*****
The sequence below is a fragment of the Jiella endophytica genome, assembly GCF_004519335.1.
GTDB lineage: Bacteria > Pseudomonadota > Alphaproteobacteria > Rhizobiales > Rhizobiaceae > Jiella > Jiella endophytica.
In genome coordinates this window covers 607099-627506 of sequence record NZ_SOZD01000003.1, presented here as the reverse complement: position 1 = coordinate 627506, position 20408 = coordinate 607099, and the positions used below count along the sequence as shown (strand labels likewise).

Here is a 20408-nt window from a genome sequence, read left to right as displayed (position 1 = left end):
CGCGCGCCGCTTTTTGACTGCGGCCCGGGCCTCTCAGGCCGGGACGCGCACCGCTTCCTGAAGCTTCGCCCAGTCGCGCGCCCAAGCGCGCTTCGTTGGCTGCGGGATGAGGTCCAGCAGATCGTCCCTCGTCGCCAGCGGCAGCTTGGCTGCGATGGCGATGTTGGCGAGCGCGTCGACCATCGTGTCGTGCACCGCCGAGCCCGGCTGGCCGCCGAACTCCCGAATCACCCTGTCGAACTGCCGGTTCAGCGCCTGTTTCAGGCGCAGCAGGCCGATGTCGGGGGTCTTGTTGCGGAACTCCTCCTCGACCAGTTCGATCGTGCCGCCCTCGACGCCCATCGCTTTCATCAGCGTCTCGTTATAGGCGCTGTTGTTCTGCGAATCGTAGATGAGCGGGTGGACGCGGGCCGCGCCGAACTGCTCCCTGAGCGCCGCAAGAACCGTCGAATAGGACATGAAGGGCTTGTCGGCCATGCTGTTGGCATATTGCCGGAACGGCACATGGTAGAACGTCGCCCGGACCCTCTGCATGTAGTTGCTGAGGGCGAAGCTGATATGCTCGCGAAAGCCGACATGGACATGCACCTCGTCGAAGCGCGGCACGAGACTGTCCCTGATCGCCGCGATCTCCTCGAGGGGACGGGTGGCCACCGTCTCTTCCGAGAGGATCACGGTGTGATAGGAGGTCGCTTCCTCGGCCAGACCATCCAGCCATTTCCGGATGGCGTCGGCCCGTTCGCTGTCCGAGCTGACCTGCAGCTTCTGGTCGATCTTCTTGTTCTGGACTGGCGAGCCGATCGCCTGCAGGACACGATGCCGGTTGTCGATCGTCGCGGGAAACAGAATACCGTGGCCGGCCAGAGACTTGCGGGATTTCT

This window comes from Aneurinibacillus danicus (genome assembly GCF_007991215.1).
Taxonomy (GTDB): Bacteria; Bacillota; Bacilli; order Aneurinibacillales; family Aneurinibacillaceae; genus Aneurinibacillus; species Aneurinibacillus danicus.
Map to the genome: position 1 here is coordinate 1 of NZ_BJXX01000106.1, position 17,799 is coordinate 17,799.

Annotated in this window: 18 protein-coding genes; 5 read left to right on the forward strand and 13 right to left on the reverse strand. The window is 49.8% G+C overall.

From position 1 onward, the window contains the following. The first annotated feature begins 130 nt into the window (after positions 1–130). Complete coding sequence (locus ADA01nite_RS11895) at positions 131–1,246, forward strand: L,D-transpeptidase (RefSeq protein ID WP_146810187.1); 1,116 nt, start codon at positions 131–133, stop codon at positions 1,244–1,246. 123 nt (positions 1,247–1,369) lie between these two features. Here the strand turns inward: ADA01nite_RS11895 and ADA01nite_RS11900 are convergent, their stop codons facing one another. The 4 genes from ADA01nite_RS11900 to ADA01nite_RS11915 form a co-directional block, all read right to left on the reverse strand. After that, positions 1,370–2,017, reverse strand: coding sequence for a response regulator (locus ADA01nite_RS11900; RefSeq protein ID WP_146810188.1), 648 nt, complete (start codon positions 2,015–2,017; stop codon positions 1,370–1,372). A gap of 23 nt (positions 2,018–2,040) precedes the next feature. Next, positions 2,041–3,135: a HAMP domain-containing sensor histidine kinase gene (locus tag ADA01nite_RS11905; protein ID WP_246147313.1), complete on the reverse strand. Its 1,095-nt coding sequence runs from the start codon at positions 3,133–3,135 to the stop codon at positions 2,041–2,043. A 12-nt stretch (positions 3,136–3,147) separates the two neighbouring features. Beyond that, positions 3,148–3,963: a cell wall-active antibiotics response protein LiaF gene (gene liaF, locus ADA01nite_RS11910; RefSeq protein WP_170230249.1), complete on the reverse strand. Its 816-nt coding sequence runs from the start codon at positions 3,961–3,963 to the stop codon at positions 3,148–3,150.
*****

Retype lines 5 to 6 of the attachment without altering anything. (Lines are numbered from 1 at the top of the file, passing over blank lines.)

CGCGCGCCGCTTTTTGACTGCGGCCCGGGCCTCTCAGGCCGGGACGCGCACCGCTTCCTGAAGCTTCGCCCAGTCGCGCGCCCAAGCGCGCTTCGTTGGCTGCGGGATGAGGTCCAGCAGATCGTCCCTCGTCGCCAGCGGCAGCTTGGCTGCGATGGCGATGTTGGCGAGCGCGTCGACCATCGTGTCGTGCACCGCCGAGCCCGGCTGGCCGCCGAACTCCCGAATCACCCTGTCGAACTGCCGGTTCAGCGCCTGTTTCAGGCGCAGCAGGCCGATGTCGGGGGTCTTGTTGCGGAACTCCTCCTCGACCAGTTCGATCGTGCCGCCCTCGACGCCCATCGCTTTCATCAGCGTCTCGTTATAGGCGCTGTTGTTCTGCGAATCGTAGATGAGCGGGTGGACGCGGGCCGCGCCGAACTGCTCCCTGAGCGCCGCAAGAACCGTCGAATAGGACATGAAGGGCTTGTCGGCCATGCTGTTGGCATATTGCCGGAACGGCACATGGTAGAACGTCGCCCGGACCCTCTGCATGTAGTTGCTGAGGGCGAAGCTGATATGCTCGCGAAAGCCGACATGGACATGCACCTCGTCGAAGCGCGGCACGAGACTGTCCCTGATCGCCGCGATCTCCTCGAGGGGACGGGTGGCCACCGTCTCTTCCGAGAGGATCACGGTGTGATAGGAGGTCGCTTCCTCGGCCAGACCATCCAGCCATTTCCGGATGGCGTCGGCCCGTTCGCTGTCCGAGCTGACCTGCAGCTTCTGGTCGATCTTCTTGTTCTGGACTGGCGAGCCGATCGCCTGCAGGACACGATGCCGGTTGTCGATCGTCGCGGGAAACAGAATACCGTGGCCGGCCAGAGACTTGCGGGATTTCT

This window comes from Aneurinibacillus danicus (genome assembly GCF_007991215.1).